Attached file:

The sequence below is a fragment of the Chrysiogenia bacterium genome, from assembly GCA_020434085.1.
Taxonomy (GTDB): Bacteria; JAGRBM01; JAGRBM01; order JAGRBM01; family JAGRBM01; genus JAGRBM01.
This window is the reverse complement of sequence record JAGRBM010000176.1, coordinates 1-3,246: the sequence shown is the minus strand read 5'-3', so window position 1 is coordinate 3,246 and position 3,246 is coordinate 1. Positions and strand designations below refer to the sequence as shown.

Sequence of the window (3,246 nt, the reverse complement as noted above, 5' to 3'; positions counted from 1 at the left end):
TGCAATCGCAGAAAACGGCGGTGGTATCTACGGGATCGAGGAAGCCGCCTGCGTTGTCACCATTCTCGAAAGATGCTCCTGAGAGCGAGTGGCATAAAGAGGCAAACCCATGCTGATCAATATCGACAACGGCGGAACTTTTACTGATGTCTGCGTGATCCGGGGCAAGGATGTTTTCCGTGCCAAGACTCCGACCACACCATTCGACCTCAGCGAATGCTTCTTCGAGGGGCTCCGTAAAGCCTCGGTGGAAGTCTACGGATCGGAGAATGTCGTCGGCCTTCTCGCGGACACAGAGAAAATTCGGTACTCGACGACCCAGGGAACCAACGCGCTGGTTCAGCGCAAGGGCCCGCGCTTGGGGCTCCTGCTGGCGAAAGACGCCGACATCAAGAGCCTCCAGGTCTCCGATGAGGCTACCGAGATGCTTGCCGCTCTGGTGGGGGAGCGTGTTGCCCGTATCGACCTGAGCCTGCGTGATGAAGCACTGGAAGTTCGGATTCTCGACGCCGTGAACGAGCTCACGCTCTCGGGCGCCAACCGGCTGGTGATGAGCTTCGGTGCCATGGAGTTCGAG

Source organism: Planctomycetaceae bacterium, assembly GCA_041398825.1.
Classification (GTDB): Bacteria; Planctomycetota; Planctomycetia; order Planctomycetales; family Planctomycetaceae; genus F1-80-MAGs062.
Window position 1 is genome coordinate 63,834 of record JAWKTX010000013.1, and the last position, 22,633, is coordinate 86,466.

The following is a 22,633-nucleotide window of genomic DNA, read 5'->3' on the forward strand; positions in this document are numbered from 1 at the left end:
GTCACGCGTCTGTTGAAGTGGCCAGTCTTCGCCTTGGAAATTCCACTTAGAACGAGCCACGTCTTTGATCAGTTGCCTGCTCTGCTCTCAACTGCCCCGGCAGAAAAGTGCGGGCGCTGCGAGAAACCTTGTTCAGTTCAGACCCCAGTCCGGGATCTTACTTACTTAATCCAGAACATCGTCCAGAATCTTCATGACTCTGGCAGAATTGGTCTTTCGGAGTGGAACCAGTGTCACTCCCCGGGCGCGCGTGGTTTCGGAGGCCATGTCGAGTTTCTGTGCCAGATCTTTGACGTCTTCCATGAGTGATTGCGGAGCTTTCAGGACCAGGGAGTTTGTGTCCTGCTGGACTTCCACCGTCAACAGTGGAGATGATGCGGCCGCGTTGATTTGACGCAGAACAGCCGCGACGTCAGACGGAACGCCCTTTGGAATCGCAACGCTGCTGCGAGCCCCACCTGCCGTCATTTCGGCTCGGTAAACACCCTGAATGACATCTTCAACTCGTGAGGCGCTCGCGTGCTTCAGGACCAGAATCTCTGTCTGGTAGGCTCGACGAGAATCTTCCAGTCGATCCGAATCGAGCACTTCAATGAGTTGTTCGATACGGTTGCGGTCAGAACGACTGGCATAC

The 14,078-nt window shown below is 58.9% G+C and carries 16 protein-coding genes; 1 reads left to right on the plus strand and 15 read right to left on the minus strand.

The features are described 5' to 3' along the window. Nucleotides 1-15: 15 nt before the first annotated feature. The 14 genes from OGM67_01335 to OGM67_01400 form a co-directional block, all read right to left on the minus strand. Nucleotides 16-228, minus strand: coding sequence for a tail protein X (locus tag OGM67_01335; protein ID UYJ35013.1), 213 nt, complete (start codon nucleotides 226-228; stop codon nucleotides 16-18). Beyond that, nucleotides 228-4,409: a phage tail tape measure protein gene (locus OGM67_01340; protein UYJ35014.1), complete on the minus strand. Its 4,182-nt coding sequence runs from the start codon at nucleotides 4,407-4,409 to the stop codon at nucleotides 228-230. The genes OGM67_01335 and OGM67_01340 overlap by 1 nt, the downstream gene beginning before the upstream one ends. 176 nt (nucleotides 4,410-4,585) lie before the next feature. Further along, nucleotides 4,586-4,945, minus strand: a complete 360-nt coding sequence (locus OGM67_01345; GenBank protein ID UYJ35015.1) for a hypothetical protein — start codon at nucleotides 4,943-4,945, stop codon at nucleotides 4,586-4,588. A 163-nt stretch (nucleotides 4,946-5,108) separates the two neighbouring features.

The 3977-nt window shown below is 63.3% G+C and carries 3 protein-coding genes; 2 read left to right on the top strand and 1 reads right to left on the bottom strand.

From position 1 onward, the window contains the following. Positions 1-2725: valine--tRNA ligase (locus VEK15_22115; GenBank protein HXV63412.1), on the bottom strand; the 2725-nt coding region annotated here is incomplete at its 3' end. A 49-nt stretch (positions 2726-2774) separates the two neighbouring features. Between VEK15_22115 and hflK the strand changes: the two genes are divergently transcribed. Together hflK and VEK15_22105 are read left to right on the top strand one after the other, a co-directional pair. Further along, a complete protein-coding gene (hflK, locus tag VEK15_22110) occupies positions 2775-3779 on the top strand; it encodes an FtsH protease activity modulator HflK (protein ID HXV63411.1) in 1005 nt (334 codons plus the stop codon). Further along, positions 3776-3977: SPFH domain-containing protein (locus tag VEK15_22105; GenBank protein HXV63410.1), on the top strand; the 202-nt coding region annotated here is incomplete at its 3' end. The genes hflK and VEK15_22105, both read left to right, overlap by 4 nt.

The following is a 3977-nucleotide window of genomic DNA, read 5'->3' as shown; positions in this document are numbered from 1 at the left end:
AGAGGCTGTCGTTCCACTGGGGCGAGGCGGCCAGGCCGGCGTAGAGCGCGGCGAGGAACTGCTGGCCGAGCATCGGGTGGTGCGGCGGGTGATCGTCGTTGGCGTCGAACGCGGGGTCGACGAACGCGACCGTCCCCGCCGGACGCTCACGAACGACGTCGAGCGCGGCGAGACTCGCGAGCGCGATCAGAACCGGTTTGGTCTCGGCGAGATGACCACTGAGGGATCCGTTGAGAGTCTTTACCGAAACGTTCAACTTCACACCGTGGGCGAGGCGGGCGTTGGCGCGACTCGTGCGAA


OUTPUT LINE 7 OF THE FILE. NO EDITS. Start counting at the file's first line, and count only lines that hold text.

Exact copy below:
Classification (GTDB): Bacteria; Planctomycetota; Planctomycetia; order Planctomycetales; family Planctomycetaceae; genus F1-80-MAGs062.